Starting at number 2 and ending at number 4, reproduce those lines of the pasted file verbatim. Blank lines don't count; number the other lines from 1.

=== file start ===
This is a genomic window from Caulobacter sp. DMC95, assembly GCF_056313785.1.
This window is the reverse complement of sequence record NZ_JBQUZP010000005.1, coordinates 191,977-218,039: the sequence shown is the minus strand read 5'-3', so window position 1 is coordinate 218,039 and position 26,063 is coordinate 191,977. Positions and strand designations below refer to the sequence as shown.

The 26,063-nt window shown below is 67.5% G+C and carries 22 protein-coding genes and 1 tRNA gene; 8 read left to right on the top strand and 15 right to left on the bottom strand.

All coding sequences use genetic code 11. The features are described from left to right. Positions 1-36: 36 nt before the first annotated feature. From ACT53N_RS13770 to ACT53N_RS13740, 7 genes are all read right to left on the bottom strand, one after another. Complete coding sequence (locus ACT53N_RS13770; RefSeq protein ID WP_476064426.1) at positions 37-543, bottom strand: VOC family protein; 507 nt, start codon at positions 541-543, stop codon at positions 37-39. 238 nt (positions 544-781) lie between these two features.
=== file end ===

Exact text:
This window is the reverse complement of sequence record NZ_JBQUZP010000005.1, coordinates 191,977-218,039: the sequence shown is the minus strand read 5'-3', so window position 1 is coordinate 218,039 and position 26,063 is coordinate 191,977. Positions and strand designations below refer to the sequence as shown.

The 26,063-nt window shown below is 67.5% G+C and carries 22 protein-coding genes and 1 tRNA gene; 8 read left to right on the top strand and 15 right to left on the bottom strand.

All coding sequences use genetic code 11. The features are described from left to right. Positions 1-36: 36 nt before the first annotated feature. From ACT53N_RS13770 to ACT53N_RS13740, 7 genes are all read right to left on the bottom strand, one after another. Complete coding sequence (locus ACT53N_RS13770; RefSeq protein ID WP_476064426.1) at positions 37-543, bottom strand: VOC family protein; 507 nt, start codon at positions 541-543, stop codon at positions 37-39. 238 nt (positions 544-781) lie between these two features.